The Devil All the Time is a slow-burn mystery, woven together from the threads of both past and present, morality and immorality, sin and confession, fear and vulnerability. The film is jammed-packed full of brutal creatures, devoid of innocence yet easily misled, be it by the Lord they all dutifully call upon, their family, or themselves. It is “a generational story about the cyclical pattern of violence . . . about what we inherent and what we pass on”, explains Campos, and the aftershocks of this domino effect are experienced to the extreme.  

Some people are born just so they can be buried” and indeed they are; The body count continues to pile up over the course of the two hour and eighteen minute runtime. As a result, the palpable tension and the danger that unites one scene to the next, becomes its own character. The heaviness that weighs on the shoulders of each man, woman and child is as thick as the blood that is frequently spilt. The stripped, rugged environment of Alabama where the film was shot lends itself well to such a sinister atmosphere. At times, the characters are traversing churning mental waters hellbent on drowning them as much as they are also unwelcoming physical locations. 

A still from 'The Devil all the Time'. Preston (Robert Pattinson) sits in a church pew, he is resting on hand the edge of the pew holding a Bible. He is looking behind over his shoulder. He has a crisp white tuxedo shirt on with ruffles and a gold watch on his wrist. His hair is dark blonde and greased to the side.

In regard to the cast itself, there is no question that Pollock’s story was brought to life by some of the best. Complete transformations were undergone by each of those in a leading role, which only adds to the authenticity of the story. Most noticeably, however, were Tom Holland and Robert Pattinson’s performances; the darkness all but poured from the inside out whenever they were on screen, accumulating into a grisly, uncomfortable encounter when they share the spotlight with one another. The bubbly, web-slinging neighbourhood hero is gone, replaced by a young man who is wretchedly haunted, and such an evolution is no easy task, but Holland does it beautifully. As for the latter, Pattinson is no stranger to bizarre roles, and it is all too easy for the audience to loathe the slippery eel of a man whom he gives life.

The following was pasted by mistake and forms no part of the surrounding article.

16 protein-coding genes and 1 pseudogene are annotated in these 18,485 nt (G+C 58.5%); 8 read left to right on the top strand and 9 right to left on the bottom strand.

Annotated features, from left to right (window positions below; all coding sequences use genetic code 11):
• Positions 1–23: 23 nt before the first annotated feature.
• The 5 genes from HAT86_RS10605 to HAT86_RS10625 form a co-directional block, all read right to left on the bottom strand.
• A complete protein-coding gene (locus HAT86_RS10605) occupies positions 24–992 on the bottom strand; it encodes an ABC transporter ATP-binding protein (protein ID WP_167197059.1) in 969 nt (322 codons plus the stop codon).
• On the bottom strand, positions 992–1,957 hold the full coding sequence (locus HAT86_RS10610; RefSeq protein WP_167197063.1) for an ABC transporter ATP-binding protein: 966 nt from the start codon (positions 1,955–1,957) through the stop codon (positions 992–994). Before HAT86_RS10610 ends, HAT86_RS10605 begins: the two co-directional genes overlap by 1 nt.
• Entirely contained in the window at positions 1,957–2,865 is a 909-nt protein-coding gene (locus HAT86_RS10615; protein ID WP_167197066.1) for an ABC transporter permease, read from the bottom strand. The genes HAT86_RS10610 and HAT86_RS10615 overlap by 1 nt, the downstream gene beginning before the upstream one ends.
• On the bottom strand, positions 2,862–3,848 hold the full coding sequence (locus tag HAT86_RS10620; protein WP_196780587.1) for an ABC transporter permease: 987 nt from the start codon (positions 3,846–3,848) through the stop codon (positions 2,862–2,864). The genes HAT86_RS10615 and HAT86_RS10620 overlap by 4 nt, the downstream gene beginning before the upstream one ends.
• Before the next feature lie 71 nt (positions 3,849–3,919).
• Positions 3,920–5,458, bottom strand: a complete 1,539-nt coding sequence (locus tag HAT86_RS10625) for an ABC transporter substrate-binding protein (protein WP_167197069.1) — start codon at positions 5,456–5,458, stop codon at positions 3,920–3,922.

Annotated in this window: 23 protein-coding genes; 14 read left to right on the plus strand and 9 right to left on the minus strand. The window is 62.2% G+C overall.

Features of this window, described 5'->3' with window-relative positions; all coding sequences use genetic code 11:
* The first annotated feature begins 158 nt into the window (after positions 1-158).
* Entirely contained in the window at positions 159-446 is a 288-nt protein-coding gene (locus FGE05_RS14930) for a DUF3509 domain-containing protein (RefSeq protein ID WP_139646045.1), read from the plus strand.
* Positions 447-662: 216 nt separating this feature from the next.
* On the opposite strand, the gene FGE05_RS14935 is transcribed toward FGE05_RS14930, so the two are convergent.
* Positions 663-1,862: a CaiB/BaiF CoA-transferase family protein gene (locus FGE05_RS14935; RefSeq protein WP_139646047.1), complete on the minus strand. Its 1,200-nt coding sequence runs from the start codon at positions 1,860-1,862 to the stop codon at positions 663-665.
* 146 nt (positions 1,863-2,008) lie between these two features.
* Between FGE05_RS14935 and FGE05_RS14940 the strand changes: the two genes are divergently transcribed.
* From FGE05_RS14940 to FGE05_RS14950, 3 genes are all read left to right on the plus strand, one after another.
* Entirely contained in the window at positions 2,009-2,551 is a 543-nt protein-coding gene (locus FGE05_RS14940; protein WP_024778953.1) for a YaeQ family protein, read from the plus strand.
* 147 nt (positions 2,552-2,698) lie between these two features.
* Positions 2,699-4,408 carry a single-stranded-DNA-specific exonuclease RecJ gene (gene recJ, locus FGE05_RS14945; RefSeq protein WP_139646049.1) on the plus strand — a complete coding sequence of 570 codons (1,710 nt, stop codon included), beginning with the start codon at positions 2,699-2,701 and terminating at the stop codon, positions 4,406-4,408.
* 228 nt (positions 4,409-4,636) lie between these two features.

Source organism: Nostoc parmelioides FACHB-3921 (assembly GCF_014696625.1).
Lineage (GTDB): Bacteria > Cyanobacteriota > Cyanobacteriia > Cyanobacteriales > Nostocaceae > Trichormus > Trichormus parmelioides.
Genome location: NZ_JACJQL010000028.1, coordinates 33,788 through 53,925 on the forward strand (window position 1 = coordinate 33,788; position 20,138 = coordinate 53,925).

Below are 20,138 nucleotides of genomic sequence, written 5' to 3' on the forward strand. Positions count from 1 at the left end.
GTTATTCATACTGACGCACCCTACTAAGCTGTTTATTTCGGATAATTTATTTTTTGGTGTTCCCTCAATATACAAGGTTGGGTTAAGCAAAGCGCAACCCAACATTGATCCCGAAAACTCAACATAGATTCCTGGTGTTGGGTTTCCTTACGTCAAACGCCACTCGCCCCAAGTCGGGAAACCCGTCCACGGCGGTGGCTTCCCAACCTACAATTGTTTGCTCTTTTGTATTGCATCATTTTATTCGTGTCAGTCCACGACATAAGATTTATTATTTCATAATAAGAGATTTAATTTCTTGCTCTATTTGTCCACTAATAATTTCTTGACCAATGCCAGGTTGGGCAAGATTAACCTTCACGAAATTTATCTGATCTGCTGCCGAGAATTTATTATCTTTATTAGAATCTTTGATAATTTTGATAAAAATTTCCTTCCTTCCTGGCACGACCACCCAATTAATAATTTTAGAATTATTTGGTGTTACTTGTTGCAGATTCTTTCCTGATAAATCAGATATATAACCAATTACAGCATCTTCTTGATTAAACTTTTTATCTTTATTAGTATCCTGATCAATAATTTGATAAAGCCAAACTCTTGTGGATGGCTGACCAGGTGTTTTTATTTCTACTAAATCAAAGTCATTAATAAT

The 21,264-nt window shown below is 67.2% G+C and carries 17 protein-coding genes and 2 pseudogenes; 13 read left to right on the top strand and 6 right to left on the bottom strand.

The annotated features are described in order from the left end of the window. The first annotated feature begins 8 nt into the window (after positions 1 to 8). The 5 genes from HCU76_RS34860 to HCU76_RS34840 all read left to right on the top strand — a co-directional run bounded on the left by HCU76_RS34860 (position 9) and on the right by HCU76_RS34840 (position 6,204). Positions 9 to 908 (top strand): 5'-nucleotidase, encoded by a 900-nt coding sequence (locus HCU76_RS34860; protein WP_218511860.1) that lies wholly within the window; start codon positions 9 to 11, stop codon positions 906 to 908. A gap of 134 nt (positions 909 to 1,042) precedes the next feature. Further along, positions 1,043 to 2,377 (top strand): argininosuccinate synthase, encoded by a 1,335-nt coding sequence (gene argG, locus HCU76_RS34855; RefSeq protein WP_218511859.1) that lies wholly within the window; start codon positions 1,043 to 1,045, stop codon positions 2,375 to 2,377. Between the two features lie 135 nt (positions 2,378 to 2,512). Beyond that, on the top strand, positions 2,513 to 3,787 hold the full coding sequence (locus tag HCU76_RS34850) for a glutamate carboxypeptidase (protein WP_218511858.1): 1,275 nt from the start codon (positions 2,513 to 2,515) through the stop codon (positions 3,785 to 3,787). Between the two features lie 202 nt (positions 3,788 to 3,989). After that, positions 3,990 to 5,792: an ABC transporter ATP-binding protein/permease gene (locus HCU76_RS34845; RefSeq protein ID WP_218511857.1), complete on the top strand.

The film is cut and pieced together in a chaotic succession of sorts: where one story ends, another begins. The cinematography is understated but deserves to be complimented, as does the production design as a whole. The light at the heart of the film is minimal and often severely obscured, as a higher power is continuously and obsessively invoked, but hardly deems it worth his while to intervene. With that said, not every film needs a blatant message — sometimes, it is enough to just survive, to know that it’s possible to make it through the night with our blood still pumping through our veins, as opposed to it dripping down our throats. Knowing that it is our doing that keeps us going, and not someone else’s wants or lies. 

The Devil All the Time is certainly a standout this year thanks to Netflix and the platform’s uncanny but remarkable ability to acquire quality content and much-loved stars. A sombre critique on the horrors of blind faith, sinners run rampant in Pollock’s little slice of southern hell, and this is definitely a story that will stay with you, seeing as ghosts — fictional, or not, are not easily dispelled no matter what form they appear.

The Devil all the Time is available to stream now exclusively on Netflix

by Kacy Hogg

Kacy is an English Lit student living in the Great White North (no not Winterfell unfortunately), Canada. Her favourite films include the Harry Potter series, CinderellaCaptain America: The Winter SoldierThe Hangover, and Lady Bird. She’s also an avid binge-watcher of Game of Thrones and The Walking Dead. You can follow her on Twitter here: @KacHogg95